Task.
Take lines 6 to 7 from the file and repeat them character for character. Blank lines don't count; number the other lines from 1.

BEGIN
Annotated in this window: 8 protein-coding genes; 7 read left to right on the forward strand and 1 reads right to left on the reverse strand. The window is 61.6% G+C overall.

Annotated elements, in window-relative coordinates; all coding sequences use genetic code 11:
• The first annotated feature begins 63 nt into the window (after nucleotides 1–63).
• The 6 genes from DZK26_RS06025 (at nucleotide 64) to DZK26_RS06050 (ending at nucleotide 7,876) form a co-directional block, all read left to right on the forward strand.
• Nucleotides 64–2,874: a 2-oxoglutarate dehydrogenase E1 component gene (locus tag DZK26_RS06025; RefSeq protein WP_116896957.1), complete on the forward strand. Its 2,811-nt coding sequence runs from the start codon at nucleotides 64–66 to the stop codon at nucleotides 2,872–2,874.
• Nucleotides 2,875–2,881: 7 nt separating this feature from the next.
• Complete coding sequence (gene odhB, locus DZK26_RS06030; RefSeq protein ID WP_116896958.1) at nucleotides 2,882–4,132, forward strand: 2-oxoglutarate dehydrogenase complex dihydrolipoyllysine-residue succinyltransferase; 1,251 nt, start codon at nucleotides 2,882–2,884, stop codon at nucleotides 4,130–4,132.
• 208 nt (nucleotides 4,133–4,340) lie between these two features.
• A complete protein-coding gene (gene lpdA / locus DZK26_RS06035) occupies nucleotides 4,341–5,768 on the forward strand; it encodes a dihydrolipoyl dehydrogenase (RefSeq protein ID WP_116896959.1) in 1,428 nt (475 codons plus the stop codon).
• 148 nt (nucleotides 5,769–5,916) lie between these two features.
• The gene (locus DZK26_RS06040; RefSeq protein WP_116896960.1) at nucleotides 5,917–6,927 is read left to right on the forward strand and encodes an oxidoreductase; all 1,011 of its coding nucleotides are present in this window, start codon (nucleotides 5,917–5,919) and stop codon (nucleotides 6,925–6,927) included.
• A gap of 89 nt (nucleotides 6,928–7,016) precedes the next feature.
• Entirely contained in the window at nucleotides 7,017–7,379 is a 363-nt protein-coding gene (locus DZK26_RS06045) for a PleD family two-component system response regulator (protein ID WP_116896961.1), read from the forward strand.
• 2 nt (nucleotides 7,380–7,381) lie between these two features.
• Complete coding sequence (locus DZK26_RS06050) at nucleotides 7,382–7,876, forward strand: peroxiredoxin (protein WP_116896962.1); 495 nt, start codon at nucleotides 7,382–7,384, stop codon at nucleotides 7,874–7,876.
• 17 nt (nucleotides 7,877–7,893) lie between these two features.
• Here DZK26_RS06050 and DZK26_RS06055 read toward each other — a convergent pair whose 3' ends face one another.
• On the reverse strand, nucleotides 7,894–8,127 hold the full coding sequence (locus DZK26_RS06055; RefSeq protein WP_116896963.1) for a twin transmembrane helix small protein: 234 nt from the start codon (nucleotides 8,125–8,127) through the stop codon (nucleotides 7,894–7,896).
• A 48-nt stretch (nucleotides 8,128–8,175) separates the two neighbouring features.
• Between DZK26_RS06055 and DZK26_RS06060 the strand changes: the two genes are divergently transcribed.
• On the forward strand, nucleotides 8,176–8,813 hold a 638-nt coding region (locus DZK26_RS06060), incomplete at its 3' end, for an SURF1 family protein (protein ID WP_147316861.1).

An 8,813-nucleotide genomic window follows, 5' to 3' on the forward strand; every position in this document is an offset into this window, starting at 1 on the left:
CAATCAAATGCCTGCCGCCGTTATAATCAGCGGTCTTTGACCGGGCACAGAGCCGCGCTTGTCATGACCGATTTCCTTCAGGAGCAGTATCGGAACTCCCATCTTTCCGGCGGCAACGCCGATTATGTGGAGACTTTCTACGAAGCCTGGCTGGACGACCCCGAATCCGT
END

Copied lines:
• Nucleotides 2,875–2,881: 7 nt separating this feature from the next.
• Complete coding sequence (gene odhB, locus DZK26_RS06030; RefSeq protein ID WP_116896958.1) at nucleotides 2,882–4,132, forward strand: 2-oxoglutarate dehydrogenase complex dihydrolipoyllysine-residue succinyltransferase; 1,251 nt, start codon at nucleotides 2,882–2,884, stop codon at nucleotides 4,130–4,132.